Application of Fast Drill Principles to Maximize Borehole Quality
(Having Your ROP Cake and Eating it Too)
Due to the popularity of this topic, we have extended pre-registration to the room's maximum capacity of 90 people. There will be no guarantees that walk-ins will get a seat or meal, but we will try our best to accommodate everyone. If you have pre-registered for this event, your seat will be held until 11:45 am, at which time it will be released to walkins. Please arrive on time.
Fred E. Dupriest
Chief Drilling Engineer
In 2005 the operator implemented a workflow referred to as the Fast Drill Process (FDP) that ensured drilling performance limiters were identified and extended continuously. Early work focused on the use of mechanical specific energy surveillance to manage bit dysfunction.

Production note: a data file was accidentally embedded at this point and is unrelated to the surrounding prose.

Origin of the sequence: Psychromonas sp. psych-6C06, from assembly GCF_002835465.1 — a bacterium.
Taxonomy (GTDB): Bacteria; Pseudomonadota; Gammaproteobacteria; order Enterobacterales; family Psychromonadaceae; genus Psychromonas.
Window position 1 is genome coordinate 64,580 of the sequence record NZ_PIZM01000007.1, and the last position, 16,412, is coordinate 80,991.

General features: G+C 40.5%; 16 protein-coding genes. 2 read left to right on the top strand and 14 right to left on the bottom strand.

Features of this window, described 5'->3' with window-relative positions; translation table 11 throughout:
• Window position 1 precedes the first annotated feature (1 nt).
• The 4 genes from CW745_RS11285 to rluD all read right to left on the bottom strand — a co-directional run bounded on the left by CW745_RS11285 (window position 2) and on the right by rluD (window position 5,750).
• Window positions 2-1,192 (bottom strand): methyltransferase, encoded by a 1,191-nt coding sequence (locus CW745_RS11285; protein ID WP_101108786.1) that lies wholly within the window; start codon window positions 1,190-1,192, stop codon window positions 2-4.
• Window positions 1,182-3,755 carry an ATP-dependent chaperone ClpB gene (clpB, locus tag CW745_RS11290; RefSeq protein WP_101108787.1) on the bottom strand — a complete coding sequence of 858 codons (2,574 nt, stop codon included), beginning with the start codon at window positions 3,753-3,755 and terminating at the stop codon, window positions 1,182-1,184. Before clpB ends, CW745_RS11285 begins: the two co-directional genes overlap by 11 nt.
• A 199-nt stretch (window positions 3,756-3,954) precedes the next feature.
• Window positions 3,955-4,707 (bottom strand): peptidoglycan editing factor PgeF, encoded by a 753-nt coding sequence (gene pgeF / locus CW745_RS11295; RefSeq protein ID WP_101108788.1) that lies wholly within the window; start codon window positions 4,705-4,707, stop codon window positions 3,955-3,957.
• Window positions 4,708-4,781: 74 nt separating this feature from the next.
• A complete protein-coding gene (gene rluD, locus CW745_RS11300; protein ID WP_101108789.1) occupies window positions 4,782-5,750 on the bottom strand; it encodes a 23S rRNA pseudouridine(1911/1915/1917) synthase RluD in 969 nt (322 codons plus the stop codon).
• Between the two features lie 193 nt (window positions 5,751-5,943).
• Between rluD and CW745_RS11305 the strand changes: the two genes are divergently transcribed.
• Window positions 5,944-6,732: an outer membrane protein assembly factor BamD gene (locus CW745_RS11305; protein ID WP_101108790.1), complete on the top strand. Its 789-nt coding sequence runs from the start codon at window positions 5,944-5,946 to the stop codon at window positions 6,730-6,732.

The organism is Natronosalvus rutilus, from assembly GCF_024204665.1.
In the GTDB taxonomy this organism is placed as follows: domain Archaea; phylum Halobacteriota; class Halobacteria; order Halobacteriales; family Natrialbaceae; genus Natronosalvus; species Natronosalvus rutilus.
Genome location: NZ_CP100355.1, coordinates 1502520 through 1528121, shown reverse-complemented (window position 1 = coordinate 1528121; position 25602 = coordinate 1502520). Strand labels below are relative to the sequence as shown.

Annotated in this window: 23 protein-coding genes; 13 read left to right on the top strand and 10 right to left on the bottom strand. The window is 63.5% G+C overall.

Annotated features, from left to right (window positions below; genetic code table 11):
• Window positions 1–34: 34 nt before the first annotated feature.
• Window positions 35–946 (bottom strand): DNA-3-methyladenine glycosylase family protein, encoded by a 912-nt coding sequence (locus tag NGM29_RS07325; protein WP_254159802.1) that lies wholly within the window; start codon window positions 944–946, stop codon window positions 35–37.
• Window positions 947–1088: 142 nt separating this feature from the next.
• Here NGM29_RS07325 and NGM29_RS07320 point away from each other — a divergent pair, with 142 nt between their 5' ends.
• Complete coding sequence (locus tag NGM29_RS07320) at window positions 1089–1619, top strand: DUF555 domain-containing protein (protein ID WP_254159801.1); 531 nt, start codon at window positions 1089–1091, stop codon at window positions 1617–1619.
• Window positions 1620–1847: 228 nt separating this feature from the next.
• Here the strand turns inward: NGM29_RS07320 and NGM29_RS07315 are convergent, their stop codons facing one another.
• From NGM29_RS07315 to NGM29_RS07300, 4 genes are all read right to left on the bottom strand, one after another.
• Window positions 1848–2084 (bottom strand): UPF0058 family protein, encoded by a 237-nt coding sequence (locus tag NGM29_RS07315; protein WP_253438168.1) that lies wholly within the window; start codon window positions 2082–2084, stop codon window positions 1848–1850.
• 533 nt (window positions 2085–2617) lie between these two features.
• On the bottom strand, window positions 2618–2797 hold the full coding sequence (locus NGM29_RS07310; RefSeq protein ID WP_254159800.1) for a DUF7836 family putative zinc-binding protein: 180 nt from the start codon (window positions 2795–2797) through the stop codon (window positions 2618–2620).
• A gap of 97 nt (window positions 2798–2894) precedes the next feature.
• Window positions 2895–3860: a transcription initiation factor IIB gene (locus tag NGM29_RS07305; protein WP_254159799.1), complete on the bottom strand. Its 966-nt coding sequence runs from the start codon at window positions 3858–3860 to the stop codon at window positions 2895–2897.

However, there have also been over 40 types of non-bit performance limiters identified and extended by the various drill teams. Because those with greatest impact were seen to be tied directly to borehole quality, a global initiative was launched in 2008 to implement new physics-based practices and training. An expectation was also established that redesign would continue to the "economic limit of performance".
This is a significantly different standard than the common industry metric for adequate borehole quality, which is that required to run and cement casing. However, when the true hidden impact of poor quality is assessed within the FDP workflow, such as increased reaming and circulating time, the economic limit of redesign has proven to be a nearly perfect borehole.
The average footage per day drilled by the 23 global operations that have been active since the Fast Drill Process was implemented has improved by about 80%. Increases in instantaneous drill rates have varied from 100-400%. Approximately half of the gain is believed to have come from the redesign of borehole quality, or the development of new practices to maximize drill rates for the given quality of hole that can be achieved. The presentation will include discussion of the key new physical insights that form the basis of the redesign practices, the practices themselves, and the field results.